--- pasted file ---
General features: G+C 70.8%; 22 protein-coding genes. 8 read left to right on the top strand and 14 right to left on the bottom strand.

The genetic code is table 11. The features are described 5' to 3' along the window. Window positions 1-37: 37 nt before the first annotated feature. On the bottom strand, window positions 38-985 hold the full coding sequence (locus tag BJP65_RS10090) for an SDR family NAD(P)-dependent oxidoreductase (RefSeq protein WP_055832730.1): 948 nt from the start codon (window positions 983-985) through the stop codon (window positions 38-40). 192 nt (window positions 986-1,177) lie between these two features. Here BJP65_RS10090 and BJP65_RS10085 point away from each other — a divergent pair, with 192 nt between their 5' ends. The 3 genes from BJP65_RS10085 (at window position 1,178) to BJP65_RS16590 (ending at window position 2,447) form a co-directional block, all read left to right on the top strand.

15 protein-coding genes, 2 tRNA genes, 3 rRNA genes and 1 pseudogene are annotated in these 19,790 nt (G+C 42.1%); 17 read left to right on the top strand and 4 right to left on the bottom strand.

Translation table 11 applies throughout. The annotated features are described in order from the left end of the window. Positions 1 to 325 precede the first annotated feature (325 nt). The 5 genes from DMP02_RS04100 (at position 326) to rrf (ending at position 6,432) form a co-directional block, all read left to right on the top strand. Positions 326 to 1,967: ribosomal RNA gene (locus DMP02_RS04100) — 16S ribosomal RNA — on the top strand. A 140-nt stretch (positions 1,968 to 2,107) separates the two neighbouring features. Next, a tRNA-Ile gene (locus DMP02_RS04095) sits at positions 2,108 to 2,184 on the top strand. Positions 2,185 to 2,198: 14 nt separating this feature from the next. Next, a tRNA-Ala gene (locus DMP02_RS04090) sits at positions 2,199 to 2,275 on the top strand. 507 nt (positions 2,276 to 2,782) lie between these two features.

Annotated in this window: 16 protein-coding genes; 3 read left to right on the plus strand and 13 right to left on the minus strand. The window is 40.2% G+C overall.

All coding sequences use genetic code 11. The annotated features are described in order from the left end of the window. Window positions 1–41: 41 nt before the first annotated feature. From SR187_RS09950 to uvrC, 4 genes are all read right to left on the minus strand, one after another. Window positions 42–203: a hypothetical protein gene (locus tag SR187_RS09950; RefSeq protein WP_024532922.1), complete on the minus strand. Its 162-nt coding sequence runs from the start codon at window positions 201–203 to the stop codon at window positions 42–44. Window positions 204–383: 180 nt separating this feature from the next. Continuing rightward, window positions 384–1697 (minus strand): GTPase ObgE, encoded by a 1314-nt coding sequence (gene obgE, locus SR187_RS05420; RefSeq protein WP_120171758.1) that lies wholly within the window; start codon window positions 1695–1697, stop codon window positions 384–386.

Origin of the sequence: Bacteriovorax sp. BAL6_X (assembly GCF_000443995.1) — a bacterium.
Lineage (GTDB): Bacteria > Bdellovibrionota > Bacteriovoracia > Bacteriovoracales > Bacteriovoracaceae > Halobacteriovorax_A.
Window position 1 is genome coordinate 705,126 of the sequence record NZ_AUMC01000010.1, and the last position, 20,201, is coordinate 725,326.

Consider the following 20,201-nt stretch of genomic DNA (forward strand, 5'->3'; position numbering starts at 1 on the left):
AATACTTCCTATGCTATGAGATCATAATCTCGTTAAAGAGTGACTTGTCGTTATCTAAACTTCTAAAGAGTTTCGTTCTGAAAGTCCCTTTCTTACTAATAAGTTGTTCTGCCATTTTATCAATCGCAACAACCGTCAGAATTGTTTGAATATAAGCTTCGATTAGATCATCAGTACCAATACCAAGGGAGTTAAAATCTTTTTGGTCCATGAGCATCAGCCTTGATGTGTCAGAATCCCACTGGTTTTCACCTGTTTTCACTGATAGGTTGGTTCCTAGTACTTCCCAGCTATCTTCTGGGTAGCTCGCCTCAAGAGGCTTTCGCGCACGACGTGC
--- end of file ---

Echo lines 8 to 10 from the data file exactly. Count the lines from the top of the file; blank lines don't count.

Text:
Lineage (GTDB): Bacteria > Bdellovibrionota > Bacteriovoracia > Bacteriovoracales > Bacteriovoracaceae > Halobacteriovorax_A.
Window position 1 is genome coordinate 705,126 of the sequence record NZ_AUMC01000010.1, and the last position, 20,201, is coordinate 725,326.

Consider the following 20,201-nt stretch of genomic DNA (forward strand, 5'->3'; position numbering starts at 1 on the left):